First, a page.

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The Kudlow Report

News/Business. Larry Kudlow. Larry Kudlow provides his unique perspective on business, politics and investing. New.

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TOPIC FREQUENCY

Boston 13, Us 12, Faa 11, U.s. 9, Fbi 9, Spiriva 6, Dzhokhar Tsarnaev 5, Ayotte 3, Geico 3, United States 3, Copd 3, Don Clark 3, Ralph Lauren 3, America 3, Mitch Epnor 2, Pete Williams 2, Joe Degeneva 2, Eamon Javers 2, Kudlow 2, Sec 2,
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  CNBC    The Kudlow Report    News/Business. Larry Kudlow. Larry Kudlow provides his  
   unique perspective on business, politics and investing. New.  

    April 22, 2013
    7:00 - 8:00pm EDT  

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is is always a market somewhere. i like to find it for you right here on "mad money." i'm jim cramer, see you tomorrow. good evening, everybody, i'm jim kudlowing, this is ""the kudlow report." "terrorist zoek dzhokhar tsarnaev was formally charged. he has also been mirandized already, which means he could be lawyered up, which means, we may not get the information we need. this is an outrage. he ought to be compared an enemy combatant. we'll have the latest on these late breaking developments. also tonight, the faa says the sequester is starting it to start furloughs.
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that means major delays at airports. this is all politics. we'll talk to one airline pilot who says the faa action is bologna. and the senate is beginning to vote to improve an -- approve an internet sales tax that will wreck small business, dan consumers and amount to a huge tax grab for state governments across the country. a terrible idea. ""the kudlow report"" begins right now. ♪ all right. charges were filed against terror suspect dzhokhar tsarnaev. nbc news' pete williams joins us with all the details. good evening, pete. >> well, the combination of evidence here the government says they have, larry, the main thing here is from a surveillance video from the scene of a second bombing, they say they can see dzhokhar tsarnaev come into view. they see him work his way into the crowd, take his backpack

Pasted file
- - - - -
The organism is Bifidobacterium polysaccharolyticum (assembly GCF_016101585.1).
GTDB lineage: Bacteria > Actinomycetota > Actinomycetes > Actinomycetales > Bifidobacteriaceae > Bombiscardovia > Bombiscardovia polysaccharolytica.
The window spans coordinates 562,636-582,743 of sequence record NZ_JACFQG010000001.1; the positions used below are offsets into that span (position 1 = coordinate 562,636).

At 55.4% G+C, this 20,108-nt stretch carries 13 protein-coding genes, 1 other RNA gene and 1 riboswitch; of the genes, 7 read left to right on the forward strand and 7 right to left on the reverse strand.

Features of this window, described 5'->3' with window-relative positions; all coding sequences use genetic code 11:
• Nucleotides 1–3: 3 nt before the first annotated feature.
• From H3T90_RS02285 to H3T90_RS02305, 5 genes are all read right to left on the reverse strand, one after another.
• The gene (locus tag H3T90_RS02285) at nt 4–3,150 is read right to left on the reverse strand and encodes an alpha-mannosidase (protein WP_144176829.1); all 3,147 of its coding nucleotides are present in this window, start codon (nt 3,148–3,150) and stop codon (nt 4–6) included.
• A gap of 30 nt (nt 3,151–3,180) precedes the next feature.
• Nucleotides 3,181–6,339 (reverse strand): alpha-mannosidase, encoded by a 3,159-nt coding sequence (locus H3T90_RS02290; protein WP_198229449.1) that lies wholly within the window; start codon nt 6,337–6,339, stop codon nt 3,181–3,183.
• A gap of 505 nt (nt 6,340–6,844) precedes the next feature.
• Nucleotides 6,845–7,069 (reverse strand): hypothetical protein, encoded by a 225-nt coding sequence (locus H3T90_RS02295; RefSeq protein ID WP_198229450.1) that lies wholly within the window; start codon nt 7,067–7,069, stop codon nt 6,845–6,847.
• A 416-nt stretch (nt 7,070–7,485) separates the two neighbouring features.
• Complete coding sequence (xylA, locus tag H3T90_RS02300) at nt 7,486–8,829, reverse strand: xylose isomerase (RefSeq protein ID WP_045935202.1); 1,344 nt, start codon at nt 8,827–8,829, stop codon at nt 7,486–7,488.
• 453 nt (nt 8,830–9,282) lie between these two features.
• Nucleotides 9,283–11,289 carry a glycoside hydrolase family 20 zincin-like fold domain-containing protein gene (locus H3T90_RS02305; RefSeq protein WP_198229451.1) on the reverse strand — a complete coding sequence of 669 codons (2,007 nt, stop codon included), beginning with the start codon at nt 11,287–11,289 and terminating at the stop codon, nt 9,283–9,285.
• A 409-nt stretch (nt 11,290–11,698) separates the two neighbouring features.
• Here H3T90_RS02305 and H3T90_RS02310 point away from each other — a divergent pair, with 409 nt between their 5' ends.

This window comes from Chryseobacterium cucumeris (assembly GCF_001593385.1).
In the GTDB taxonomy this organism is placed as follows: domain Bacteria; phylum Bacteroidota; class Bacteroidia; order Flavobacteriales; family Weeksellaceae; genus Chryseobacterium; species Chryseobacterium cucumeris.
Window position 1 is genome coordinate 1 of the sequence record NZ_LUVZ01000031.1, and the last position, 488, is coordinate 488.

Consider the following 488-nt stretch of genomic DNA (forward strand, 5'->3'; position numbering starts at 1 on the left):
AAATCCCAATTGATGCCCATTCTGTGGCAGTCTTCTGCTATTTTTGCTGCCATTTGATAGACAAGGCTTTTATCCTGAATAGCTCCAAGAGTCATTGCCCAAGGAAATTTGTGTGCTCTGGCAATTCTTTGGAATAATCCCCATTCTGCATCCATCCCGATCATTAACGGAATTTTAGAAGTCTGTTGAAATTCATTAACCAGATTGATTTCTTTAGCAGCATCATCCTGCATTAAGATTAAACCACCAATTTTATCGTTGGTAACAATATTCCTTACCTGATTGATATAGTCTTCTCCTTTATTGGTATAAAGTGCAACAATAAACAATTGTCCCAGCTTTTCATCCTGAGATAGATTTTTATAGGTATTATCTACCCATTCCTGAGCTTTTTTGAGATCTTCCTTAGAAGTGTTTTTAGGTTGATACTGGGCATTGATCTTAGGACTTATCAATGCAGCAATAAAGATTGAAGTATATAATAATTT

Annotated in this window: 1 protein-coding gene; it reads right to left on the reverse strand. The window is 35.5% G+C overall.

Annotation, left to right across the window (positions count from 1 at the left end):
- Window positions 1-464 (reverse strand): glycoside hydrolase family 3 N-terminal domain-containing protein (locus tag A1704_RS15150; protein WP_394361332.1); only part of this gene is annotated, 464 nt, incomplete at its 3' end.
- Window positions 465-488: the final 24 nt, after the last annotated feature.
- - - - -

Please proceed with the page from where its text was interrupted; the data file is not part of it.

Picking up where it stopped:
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off, lower it to the ground. they say still photographs show it down on the ground at his feet and they say one of the most telling moments is when the bomb at the first site goes off. everyone around him looks, virtually everyone, they say, but he is calm, staring straight ahead, not reacting at all. he briefly glances that way, appears to use his telephone, walks away, 13 seconds later the bomb goes off at his location. that's the photographic evidence. next is the forensic evidence. they say both the bombs were made in pressure cookers. they say the inside they had green hobby fuse and also bee-bees that were somehow had an ad he'sive on them. they owe owe an adhesive on them. they say the two suspects brothers, threw out of their car another pressure cooker bomb, which the fbi says was made with exactly the same brand of pressure cooker. it also contained the similar
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fuse and bee-bees with glue on. they also say when they searched dzhokhar tsarnaev's dorm room at the u-mass dartmouth room, they found a black jacket and a white hat similar to what the person in the fbi pictures released last thursday night was wearing. so that's the forensic evidence. finally, there is new details about the carjacking that happened thursday night. say say it happened when the owner was sitting in the suv, one of the two brothers tapped on the window, opened a door, pointed a gun at him and said, "you may have heard of the boston bombings, we did it." they say the man showed him, there were bullets in his gun, they said, "i'm serious" they drove to another location and picked up the other brother. finally the carjacker escaped when they stopped at a gas station. all that, they say, merits two charges, both of which are federal bomb charges in es tense -- essence, one is a